Former Rockets/Mavericks/Grizzlies forward Chandler Parsons retires

Chandler Parsons in Houston Rockets v Memphis Grizzlies
Joe Murphy/NBAE via Getty Images

Chandler Parsons took credit for recruiting Dwight Howard – an all-time great in high demand – away from the Lakers and to the Rockets. Parsons reportedly once had more roster control with the Mavericks than then-general manager Donnie Nelson did. Parsons got a max contract worth more than $94 million from the Grizzlies.

Parsons put himself in the center of money, fame and power through a nine-year career that has ended following a 2020 car crash.


Parsons’ career will be defined by that Memphis contract in a wild 2016 free agency. The Grizzlies signed him as their missing piece in the Grit & Grind era even though he was coming off a major knee injury and had a history of knee problems. He got hurt again and again, missing 151 games in his three seasons with Memphis.

Grizzlies fans resented him. In turn, Parsons said he’d treat home games like road games. That only made matters worse. Parsons griped and griped about not playing, though there was scant evidence he could still help the team win. In the end, Parsons defended himself by saying forgoing the max contract offered to him would’ve been psychotic.

It’s worth taking a step back and remembering why Memphis signed him to such a lucrative deal: He was a really good basketball player. Then-Grizzlies coach David Fizdale, while acknowledging the athleticism difference, said he wanted to use Parsons like LeBron James: “I just see the same skill set.”

Parsons built himself up after entering the NBA as a Rockets second-round pick in 2011 (once he secured an unusually high salary for a second-rounder). By his second season, he was the second-best player (next to James Harden) on a playoff team. He remained a productive supporting player on an even better team once Howard arrived.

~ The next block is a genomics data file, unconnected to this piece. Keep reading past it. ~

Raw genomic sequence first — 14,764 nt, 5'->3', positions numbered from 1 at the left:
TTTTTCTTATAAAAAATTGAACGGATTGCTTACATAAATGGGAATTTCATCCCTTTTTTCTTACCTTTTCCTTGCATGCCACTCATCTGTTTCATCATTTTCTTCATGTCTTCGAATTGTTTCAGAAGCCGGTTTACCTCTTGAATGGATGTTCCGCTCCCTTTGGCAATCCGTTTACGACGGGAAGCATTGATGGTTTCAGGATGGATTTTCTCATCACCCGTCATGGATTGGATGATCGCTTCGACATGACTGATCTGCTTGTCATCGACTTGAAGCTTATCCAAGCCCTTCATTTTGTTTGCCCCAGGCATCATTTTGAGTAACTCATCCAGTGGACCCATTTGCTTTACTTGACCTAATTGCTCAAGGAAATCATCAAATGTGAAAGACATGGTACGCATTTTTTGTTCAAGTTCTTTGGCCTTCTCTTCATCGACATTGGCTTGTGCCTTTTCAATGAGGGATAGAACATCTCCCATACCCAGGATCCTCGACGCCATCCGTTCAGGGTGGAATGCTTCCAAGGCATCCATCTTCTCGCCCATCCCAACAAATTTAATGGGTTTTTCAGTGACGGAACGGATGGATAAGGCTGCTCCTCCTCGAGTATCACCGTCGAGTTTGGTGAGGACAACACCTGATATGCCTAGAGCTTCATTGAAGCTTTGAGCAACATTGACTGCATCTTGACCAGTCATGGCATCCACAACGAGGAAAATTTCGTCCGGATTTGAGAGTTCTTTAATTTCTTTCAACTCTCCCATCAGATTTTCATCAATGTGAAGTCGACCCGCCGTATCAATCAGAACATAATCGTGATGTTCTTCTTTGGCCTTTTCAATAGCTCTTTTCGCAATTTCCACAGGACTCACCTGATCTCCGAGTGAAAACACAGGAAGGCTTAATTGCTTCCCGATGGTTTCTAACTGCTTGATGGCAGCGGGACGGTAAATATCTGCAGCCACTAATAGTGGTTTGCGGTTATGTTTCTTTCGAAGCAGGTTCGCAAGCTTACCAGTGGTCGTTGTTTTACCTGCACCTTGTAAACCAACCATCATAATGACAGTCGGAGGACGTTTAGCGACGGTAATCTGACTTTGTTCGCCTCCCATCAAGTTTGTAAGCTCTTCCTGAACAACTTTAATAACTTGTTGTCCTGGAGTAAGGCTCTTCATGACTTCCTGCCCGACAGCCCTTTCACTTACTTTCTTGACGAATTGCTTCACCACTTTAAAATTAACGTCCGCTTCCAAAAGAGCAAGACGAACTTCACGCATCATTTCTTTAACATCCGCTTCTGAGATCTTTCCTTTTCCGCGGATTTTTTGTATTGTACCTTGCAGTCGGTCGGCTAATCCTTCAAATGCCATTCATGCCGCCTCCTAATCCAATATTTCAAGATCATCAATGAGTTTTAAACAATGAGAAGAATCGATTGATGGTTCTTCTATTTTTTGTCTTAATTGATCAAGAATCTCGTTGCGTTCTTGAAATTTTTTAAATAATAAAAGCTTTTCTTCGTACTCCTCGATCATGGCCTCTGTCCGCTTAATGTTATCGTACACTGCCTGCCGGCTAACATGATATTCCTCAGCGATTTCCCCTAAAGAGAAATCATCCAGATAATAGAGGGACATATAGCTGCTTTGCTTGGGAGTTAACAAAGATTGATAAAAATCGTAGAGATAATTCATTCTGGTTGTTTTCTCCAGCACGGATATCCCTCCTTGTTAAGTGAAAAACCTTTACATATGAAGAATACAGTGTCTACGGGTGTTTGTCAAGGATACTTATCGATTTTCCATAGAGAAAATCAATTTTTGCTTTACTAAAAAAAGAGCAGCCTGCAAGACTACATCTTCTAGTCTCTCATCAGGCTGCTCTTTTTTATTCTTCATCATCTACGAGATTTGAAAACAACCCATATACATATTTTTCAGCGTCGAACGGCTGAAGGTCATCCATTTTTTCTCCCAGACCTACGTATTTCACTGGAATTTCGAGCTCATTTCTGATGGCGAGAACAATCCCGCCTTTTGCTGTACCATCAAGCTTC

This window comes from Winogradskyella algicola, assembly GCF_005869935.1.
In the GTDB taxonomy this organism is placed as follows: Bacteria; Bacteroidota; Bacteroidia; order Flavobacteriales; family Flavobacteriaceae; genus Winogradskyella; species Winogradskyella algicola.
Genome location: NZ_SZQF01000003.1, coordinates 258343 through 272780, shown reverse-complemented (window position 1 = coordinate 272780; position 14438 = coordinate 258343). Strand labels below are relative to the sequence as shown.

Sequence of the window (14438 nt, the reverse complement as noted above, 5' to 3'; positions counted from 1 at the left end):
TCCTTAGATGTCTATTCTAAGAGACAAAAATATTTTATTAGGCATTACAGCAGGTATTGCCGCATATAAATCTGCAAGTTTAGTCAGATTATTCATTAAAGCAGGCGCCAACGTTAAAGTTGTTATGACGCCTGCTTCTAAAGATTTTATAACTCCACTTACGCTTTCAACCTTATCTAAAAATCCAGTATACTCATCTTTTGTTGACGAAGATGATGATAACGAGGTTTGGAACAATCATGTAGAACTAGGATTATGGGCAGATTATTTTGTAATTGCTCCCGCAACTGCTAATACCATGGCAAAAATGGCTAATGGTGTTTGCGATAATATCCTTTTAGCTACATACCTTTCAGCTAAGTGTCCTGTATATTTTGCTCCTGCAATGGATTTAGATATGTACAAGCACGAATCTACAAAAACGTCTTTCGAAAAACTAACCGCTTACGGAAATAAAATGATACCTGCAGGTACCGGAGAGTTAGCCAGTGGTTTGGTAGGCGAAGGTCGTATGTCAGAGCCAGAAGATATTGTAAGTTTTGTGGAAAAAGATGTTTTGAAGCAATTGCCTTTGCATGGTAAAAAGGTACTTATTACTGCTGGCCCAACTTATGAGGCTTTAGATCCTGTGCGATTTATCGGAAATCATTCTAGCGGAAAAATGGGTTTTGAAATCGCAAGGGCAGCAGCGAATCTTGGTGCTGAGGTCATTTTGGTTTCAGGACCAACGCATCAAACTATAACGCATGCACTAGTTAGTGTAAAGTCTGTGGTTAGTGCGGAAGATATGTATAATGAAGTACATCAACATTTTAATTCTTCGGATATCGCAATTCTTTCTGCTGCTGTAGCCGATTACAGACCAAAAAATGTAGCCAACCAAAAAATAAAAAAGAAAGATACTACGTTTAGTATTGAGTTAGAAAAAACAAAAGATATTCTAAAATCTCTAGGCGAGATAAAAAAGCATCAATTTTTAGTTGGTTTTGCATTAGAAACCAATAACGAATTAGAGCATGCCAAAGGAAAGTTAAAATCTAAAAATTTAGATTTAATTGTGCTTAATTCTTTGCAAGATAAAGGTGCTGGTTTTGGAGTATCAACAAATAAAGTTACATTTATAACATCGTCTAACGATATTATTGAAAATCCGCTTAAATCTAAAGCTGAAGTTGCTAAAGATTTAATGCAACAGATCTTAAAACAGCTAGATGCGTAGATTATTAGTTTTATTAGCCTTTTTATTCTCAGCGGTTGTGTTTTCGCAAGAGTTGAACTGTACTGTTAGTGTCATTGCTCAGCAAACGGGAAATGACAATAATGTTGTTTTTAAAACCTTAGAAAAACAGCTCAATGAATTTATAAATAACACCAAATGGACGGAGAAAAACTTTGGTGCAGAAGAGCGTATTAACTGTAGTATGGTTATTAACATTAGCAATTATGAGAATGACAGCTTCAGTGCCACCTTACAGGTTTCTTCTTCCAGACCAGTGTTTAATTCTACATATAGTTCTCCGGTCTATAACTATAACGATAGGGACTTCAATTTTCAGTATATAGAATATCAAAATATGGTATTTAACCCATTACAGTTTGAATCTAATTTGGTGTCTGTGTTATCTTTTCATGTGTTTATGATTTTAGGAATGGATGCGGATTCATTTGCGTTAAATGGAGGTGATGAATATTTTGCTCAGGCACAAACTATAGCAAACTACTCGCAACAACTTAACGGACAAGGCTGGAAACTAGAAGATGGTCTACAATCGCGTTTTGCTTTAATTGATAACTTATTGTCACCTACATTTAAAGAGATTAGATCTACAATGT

But Houston declined Parsons’ minimum-salary team option in 2014 to make him a restricted free agent. (If the option had been exercised, Parsons would’ve become an unrestricted free agent in 2015.) When Parsons signed a three-year offer sheet worth more than $46 million with Dallas, the Rockets surprisingly didn’t match. Parsons trashed Houston on the way out the door.

With the Mavericks, Parsons cozied up to Mark Cuban in a unique owner-player relationship. But that went south along with Parsons’ health.

Before becoming known for his unavailability on big contracts, Parsons worked to find the spotlight. He enhanced his profile by playing up his looks and even modeling. He also frequently dished on NBA happenings, seemingly having the inside scoop. In 2014, while it still seemed farfetched, Parsons predicted LeBron James would leave the Heat in free agency.

By the time Parsons got into that car crash while on the Hawks, he appeared to be near his last legs as an NBA player. But he was looking forward to playing on a cheaper deal, one that’d make fans more likely to appreciate him. After the crash, he never got that opportunity.

Now 33, Parsons walks away after quite the eventful career.